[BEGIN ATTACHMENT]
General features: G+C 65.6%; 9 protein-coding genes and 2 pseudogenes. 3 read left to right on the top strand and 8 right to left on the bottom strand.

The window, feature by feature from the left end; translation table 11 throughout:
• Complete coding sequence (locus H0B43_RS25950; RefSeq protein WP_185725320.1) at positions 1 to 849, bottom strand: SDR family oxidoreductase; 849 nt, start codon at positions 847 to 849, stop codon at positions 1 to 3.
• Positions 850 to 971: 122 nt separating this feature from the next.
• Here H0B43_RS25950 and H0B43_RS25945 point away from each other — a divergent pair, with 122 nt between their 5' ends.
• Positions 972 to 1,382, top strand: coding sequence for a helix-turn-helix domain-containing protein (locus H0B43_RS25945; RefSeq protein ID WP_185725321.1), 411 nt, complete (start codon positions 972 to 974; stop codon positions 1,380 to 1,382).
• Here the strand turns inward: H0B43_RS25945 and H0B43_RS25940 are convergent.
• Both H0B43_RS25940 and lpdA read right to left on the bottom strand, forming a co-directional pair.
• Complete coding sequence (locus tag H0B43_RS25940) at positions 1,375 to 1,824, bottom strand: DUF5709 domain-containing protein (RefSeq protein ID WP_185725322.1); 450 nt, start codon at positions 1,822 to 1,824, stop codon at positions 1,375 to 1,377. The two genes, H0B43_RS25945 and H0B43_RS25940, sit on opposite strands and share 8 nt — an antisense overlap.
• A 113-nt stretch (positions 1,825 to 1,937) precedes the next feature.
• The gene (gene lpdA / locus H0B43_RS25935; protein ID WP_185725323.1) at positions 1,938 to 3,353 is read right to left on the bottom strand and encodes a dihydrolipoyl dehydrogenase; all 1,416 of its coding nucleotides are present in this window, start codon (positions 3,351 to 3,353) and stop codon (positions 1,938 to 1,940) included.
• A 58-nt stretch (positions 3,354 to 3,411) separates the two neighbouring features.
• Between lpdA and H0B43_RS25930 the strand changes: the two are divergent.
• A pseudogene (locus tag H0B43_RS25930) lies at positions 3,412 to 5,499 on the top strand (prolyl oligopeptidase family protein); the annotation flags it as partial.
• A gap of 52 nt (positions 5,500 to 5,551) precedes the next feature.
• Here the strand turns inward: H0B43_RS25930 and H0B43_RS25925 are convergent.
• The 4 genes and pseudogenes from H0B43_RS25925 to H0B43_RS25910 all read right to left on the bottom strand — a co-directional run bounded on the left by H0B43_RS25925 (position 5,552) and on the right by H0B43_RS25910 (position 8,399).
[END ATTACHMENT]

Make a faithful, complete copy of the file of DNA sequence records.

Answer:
General features: G+C 65.6%; 9 protein-coding genes and 2 pseudogenes. 3 read left to right on the top strand and 8 right to left on the bottom strand.

The window, feature by feature from the left end; translation table 11 throughout:
• Complete coding sequence (locus H0B43_RS25950; RefSeq protein WP_185725320.1) at positions 1 to 849, bottom strand: SDR family oxidoreductase; 849 nt, start codon at positions 847 to 849, stop codon at positions 1 to 3.
• Positions 850 to 971: 122 nt separating this feature from the next.
• Here H0B43_RS25950 and H0B43_RS25945 point away from each other — a divergent pair, with 122 nt between their 5' ends.
• Positions 972 to 1,382, top strand: coding sequence for a helix-turn-helix domain-containing protein (locus H0B43_RS25945; RefSeq protein ID WP_185725321.1), 411 nt, complete (start codon positions 972 to 974; stop codon positions 1,380 to 1,382).
• Here the strand turns inward: H0B43_RS25945 and H0B43_RS25940 are convergent.
• Both H0B43_RS25940 and lpdA read right to left on the bottom strand, forming a co-directional pair.
• Complete coding sequence (locus tag H0B43_RS25940) at positions 1,375 to 1,824, bottom strand: DUF5709 domain-containing protein (RefSeq protein ID WP_185725322.1); 450 nt, start codon at positions 1,822 to 1,824, stop codon at positions 1,375 to 1,377. The two genes, H0B43_RS25945 and H0B43_RS25940, sit on opposite strands and share 8 nt — an antisense overlap.
• A 113-nt stretch (positions 1,825 to 1,937) precedes the next feature.
• The gene (gene lpdA / locus H0B43_RS25935; protein ID WP_185725323.1) at positions 1,938 to 3,353 is read right to left on the bottom strand and encodes a dihydrolipoyl dehydrogenase; all 1,416 of its coding nucleotides are present in this window, start codon (positions 3,351 to 3,353) and stop codon (positions 1,938 to 1,940) included.
• A 58-nt stretch (positions 3,354 to 3,411) separates the two neighbouring features.
• Between lpdA and H0B43_RS25930 the strand changes: the two are divergent.
• A pseudogene (locus tag H0B43_RS25930) lies at positions 3,412 to 5,499 on the top strand (prolyl oligopeptidase family protein); the annotation flags it as partial.
• A gap of 52 nt (positions 5,500 to 5,551) precedes the next feature.
• Here the strand turns inward: H0B43_RS25930 and H0B43_RS25925 are convergent.
• The 4 genes and pseudogenes from H0B43_RS25925 to H0B43_RS25910 all read right to left on the bottom strand — a co-directional run bounded on the left by H0B43_RS25925 (position 5,552) and on the right by H0B43_RS25910 (position 8,399).